A Healthier Wisconsin

Training Lay Trainers

Empowering parents of children and youth with special health care needs to teach care coordination skills to other families

Full Project Name:Training Lay Trainers: A Strategy to Disseminate Care Coordination Skills to Families of CYSHCNPrimary Community Organization:Wisconsin Department of Health ServicesPrimary Academic Partner:John Gordon, MD, PediatricsAward Amount:$200,000.00
Award Date
Project Duration:30 months

Project Description Narrative:

In Wisconsin, approximately 198,000 children, or 15.8% of those under age 18, are children and youth with special health care needs (CYSHCN). These children, which account for appoximately 40% of all pediatric medical costs, have a higher risk of hospitalizations, fragmented care, and medical errors that can contribute to duplicative and inadequate health care, patient and family stress, decreased safety and increased cost. Because CYSHCN require myriad medical and community services that are often funded by multiple private and public sources, caregivers (most often families) must learn to navigate a maze of health care services. However, these caregivers have little opportunity to learn the skills and behaviors needed to identify and access necessary resources and coordinate their children's care.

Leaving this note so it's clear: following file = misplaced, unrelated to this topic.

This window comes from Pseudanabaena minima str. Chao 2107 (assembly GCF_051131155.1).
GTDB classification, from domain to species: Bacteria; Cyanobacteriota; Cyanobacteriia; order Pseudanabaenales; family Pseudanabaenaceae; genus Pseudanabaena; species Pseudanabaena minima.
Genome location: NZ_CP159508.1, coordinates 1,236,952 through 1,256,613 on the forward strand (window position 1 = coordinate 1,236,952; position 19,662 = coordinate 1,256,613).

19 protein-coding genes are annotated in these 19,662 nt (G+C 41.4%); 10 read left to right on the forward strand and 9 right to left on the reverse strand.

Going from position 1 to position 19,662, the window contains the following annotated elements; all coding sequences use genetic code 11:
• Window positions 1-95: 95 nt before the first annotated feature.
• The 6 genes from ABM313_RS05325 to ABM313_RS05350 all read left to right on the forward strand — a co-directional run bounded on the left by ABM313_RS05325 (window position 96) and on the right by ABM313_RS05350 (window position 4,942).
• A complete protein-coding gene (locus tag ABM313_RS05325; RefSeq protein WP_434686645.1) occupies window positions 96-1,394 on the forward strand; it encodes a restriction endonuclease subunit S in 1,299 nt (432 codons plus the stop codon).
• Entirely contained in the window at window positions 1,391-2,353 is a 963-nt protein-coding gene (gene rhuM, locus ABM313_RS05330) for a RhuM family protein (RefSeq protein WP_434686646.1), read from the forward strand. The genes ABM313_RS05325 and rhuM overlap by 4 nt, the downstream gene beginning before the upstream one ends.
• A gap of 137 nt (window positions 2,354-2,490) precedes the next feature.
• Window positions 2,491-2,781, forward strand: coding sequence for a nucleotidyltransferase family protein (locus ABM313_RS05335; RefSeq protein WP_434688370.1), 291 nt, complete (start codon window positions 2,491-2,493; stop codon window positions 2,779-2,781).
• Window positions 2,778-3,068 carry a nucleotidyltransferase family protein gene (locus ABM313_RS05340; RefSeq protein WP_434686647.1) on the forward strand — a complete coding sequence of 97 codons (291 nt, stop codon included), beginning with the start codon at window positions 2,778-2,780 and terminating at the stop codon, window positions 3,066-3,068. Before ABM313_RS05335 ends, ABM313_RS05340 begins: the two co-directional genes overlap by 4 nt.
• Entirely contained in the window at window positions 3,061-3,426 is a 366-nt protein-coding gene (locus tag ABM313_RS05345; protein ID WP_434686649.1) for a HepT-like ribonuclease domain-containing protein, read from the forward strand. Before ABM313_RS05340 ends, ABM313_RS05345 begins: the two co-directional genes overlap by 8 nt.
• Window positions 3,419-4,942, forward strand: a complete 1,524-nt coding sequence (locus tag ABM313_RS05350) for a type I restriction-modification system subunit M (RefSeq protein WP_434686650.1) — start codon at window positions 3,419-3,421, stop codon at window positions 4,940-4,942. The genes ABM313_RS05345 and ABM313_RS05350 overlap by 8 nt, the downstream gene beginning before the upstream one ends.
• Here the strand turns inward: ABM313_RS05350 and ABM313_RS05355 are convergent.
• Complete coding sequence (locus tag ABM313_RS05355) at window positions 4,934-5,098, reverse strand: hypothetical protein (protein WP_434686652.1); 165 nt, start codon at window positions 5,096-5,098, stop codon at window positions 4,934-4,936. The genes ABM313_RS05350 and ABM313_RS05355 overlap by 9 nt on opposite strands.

Through this award, project partners aim to train a cadre of lay trainers, who are themselves parents of CYSHCN, to teach care coordination skills and behaviors to other families of CYSHCN.

Community partners:
University of Wisconsin-Milwaukee School of Education, Children's Hospital of Wisconsin Special Needs Program

Outcomes & Lessons Learned:

• Created training manual for teaching "Bridge to Independence" curriculum that included handouts, presentations, and scripts for partners to use in teaching the lay trainers in both English and Spanish

• Successfully completed training of lay trainers, identifying that family caregivers can effectively teach other family caregivers while identifying and evaluating barriers that may inhibit future success

“•” Presented project results at various conferences to share lessons learned, including conducting a four-hour symposium on developing curricula for families of children and youth with special health care needs at the American Academy of Cerebral Palsy and Developmental Medicine conference

“•” Leveraged $90,766 in funding from other sources

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